Here are the two main sites I buy green coffee from, because I really like their detailed notes and instructions:
- Burman Coffee Traders is recommended a lot, but I haven’t tried them yet. Will update the post when I do.
These sites also sell some roasted coffee so you can buy some and see how your home roasting compares to theirs. Add about 25% to the cost of green coffee if comparing to roasted coffee prices to account for the roughly 20% weight loss in the roasting process.
Hopefully this crash course has helped you to decode some of the green coffee and specialty coffee names, below you will see all the different types of coffee I have bought green and roasted myself. There is not a single one that I thought was bad after I found the right grind size, the ones in bold are the ones I particularly enjoyed and would purchase again (if it was in available). You’ll notice some don’t have the processing station or farm on them, that is because they were purchased from a larger supplier that didn’t break it down that far. Since then, I have tried to source only fully traceable green coffee. I could have made this post a lot longer, but as with my other posts, I take a lot of information and try to condense it for easier reading with links throughout if you want to read more about it.
- Colombia Sierra Nevada FTO Washed
- Ethiopia Shakiso Guji Dry Process
- Ethiopia Guji Hambela Dabaye
- Ethiopia Guji Uraga Yabitu Wet Process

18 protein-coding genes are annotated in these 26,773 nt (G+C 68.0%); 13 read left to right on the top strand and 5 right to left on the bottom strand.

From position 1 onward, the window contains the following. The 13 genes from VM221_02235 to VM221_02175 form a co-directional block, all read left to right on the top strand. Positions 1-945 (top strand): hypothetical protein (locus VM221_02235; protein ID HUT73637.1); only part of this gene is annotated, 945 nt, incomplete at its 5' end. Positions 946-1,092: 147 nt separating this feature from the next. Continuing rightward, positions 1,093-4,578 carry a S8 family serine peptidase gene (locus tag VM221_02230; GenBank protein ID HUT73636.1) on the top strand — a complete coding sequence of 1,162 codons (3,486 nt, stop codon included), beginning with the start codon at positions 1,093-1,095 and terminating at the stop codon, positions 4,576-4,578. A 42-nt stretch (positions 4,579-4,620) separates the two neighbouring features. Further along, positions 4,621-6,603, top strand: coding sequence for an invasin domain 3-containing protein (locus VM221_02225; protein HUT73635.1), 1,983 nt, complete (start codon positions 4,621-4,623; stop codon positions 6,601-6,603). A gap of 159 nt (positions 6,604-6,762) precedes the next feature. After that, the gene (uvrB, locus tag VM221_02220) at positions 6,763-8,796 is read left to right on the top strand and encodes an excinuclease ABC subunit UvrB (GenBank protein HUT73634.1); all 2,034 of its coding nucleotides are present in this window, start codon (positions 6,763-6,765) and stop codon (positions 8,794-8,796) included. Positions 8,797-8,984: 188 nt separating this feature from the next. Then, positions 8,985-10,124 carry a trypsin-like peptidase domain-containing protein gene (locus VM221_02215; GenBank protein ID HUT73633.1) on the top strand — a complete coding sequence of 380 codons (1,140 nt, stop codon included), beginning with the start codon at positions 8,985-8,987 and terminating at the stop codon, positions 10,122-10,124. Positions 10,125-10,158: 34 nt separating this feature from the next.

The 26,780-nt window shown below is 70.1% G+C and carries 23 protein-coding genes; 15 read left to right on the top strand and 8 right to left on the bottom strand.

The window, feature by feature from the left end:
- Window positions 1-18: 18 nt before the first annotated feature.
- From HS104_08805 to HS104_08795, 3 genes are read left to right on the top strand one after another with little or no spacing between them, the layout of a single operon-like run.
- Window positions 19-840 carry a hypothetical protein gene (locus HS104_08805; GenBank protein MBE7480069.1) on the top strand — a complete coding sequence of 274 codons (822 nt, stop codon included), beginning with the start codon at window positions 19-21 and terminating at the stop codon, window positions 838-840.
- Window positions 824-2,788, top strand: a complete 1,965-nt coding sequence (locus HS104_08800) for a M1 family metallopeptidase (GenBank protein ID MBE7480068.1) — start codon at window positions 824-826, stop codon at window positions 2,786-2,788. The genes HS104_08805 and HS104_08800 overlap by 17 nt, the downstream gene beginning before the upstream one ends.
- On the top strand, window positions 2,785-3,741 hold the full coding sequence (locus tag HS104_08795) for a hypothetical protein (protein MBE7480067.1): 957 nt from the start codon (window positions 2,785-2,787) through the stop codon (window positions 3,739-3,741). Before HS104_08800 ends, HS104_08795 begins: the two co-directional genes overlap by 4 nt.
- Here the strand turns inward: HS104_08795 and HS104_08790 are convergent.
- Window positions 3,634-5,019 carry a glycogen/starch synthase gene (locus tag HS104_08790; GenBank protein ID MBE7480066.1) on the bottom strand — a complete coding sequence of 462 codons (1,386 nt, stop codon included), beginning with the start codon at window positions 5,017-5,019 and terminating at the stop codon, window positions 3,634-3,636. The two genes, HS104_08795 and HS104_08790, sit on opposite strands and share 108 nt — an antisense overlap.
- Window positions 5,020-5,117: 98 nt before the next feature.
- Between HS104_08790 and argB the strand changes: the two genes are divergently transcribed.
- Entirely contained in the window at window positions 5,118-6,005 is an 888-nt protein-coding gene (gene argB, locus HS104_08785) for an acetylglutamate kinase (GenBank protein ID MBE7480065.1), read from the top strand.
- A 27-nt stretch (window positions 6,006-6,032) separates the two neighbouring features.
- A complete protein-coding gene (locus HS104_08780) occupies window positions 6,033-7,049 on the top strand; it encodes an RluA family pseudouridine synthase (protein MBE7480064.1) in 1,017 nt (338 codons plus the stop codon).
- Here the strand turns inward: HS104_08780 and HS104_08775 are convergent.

- Guatemala Acatenango Gesha Lot 2*
- Ethiopia Yirgacheffe Washed FTO
- Costa Rica La Minita Estate Tarrazu Washed
- Ethiopia Sidama Shantawene Village
- Panama La Esmeralda Gesha 1500*
- Indonesia Bali Blue Moon Organic
- Colombia Supremo 17/18 RFA
- Ethiopia Guji Shakiso
- Ethiopia Yirgacheffe Aricha Washed
- Ethiopia Yirgacheffe Dumerso
- Ethiopia Dry Process Guji Hambela
- Panama Dry Process Paso Ancho
- Ethiopia Sidama Damo
- Guatemala Proyecto Xinabajul Chalum
- Costa Rica Helsar Macho Ave
- Rwanda Dry Process Ngororero
- Colombia Pavon Finca Los Palomos
- Ethiopia Sidama Shantawene Village
- Kenya Kiambu Evans Farm AA
Like I said, coffee is very personal and you can see some recurring themes here. I tried Yirgacheffe and Sidama from a local roaster and still felt that I also enjoyed the Yirgacheffe more than the Sidama. However, my wife really likes the Sidama so everyone will enjoy different things. This article really dives into the different types of coffee.
*Quick note on Gesha (alternate spelling Geisha) coffee, which you may have already heard of. If you have heard of it, you know it is very expensive, around $30-50 per pound for roasted coffee. The green coffee sites I use had some for about half that price so I thought I would try it out. It was great coffee, very floral and almost tasted like black tea, but I didn’t think it was twice as good as some of the other Ethiopian (also known for floral notes) beans that I roasted, so I wouldn’t necessarily purchase them again unless I was planning a nice gift for a coffee lover.
Sweet Maria’s has particularly robust notes on their green coffee so I encourage you to check out the different tabs for Overview, Specs, Farm Notes and Cupping Notes.
Coffee needs to be shipped to its final destination and the way it is packaged is important, the industry standard is a GrainPro Liner which will keep the coffee fresh and keep bugs and pests out, so that is something you can check on also although most sourcing channels will use this type of packaging. Green coffee can last quite a while when shipped and stored properly, it is roasted coffee that we really need to watch the dates on.
Here are some examples of the graphical representations you can find on Sweet Maria’s site. You can look for notes you like in your coffee.